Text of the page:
| LONDON, June 23
LONDON, June 23 Rising bond yields pose the
biggest risk to financial markets, according to leading central
banks, encouraging them to invest more of their record amounts
of international reserves in equities, a survey showed on
But far from signaling an increase in risk appetite, this
continued expansion into equities reflects a desire to diversify
portfolios, generate returns and avoid losses on bond holdings
if fixed income markets do start to sell off later this year.
The reserve managers surveyed were "generally bearish across
most asset classes," in the face of a potential rise in yields,
and given that most assets have posted stellar gains over the
past year, supported by waves of central bank liquidity.
The annual survey, conducted by Central Banking Publications
last month and sponsored by HSBC, drew on responses from 69
central banks with a combined $6.7 trillion in reserves, some 57
percent of all reserves. The average holdings of the respondents
was $97 billion.
Over half of the respondents, holding reserves worth $3.1
trillion, ranked rising yields as the most significant risk.
Almost two thirds ranked it as either the most or second most
"Given the impending normalisation of monetary policy among
the developed economies, particularly in the U.S. and UK,
reserve managers are very concerned about mark-to-market losses
to be incurred by holding fixed income assets," said one Asian
Rising bond yields and falling prices are worries for
central banks, who usually put the lion's share of their
reserves in fixed income assets.
Almost 60 percent of respondents said the U.S. Federal
Reserve's policy of reducing its stimulus would affect how they
manage their reserves. That could include diversifying
portfolios away from emerging markets and into U.S.
dollar-denominated assets and buying shorter-dated bonds instead
of long-term assets.
Nineteen central banks invest in equities or might in the
next five years, compared with 14 in last year's survey. Only 11
respondents, or 16 percent, ruled out equities completely,
saying their mandates didn't allow it, stocks were too volatile
or were only for central banks with "excess" reserves.
Although only a few of the central banks surveyed invest in
exchange-traded funds (ETFs), "there is considerable latent
support for them as an asset class," the report said.
More than half the respondents, with $3 trillion of
reserves, said they could envisage equities or ETFs being part
of their portfolios.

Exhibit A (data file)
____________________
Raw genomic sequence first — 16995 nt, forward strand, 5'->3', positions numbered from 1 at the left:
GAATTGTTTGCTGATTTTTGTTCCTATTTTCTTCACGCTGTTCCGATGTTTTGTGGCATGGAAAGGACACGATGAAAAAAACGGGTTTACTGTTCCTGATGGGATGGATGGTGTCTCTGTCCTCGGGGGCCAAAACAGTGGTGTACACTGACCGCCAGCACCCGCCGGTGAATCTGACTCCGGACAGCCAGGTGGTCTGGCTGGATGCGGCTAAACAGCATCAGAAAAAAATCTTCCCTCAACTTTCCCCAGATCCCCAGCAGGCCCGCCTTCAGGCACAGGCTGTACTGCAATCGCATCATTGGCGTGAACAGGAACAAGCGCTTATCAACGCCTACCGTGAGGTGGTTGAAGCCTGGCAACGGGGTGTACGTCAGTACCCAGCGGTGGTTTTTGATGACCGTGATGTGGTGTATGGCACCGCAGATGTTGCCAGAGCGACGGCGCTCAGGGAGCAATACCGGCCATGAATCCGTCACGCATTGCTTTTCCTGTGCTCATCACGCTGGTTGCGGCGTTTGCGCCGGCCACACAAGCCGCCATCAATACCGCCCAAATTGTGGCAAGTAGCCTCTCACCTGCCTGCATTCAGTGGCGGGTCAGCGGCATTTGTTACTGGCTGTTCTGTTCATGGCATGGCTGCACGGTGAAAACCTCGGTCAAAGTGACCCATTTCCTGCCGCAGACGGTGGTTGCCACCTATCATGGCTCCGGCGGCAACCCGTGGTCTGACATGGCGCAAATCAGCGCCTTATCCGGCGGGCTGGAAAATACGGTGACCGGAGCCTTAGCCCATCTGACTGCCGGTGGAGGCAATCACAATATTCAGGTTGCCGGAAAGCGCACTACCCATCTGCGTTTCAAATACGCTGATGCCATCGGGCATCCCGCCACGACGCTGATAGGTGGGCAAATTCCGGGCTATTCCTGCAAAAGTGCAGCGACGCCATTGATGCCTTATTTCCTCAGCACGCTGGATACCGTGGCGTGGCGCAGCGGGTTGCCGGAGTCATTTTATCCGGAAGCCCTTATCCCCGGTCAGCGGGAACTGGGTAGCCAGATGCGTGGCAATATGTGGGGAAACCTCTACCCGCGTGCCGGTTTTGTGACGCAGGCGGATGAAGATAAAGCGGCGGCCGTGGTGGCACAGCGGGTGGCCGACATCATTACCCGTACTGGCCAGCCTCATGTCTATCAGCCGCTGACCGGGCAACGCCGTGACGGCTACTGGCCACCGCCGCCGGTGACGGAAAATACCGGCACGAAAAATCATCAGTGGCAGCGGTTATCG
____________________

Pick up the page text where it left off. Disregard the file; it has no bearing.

That said, central banks were generally split down the
middle on whether equities are a more attractive asset class now
than they were a year ago.
The biggest shifts in positive sentiment were seen in
A-rated government bonds and in deposits. Fifty-nine percent of
the respondents said they are more attractive now than they were
a year ago. Sixty-one percent of those surveyed said the same of
On the other hand, 84 percent said hedge funds are less
attractive now than they were a year ago. Seventy-seven percent
gave the same verdict on commodities and mortgage-backed
The prospect of rising U.S. bond yields has greatly enhanced
the appeal of the dollar, with 79 percent of respondents saying
the dollar looks a more attractive currency now than it did a
Over 70 percent expressed the same sentiments towards
sterling, for similar reasons. Two-thirds of respondents said
the Chinese renminbi was more attractive because of the relative
strength and growing influence of China's economy.
"In a challenging global environment, the survey highlights
a number of significant trends across the sector including
continuing diversification of assets and currencies, and
particularly a growing interest in investing in the renminbi,"
said Christian Deseglise, global head of central banks and
reserve managers at HSBC, the sponsors of the survey.
The prospect of further monetary easing by the euro zone,
Japanese and Swiss central banks clouded the central banks' view
of the euro, yen and franc. Almost two-thirds said the euro was
less attractive than it was a year ago. More than 80 percent
said the same about the yen and franc.
The lending of central bank securities appears to be picking
up, with around two-thirds of respondents saying they either
lend out their assets or are considering it.
(Created by Jamie McGeever; Editing by Larry King)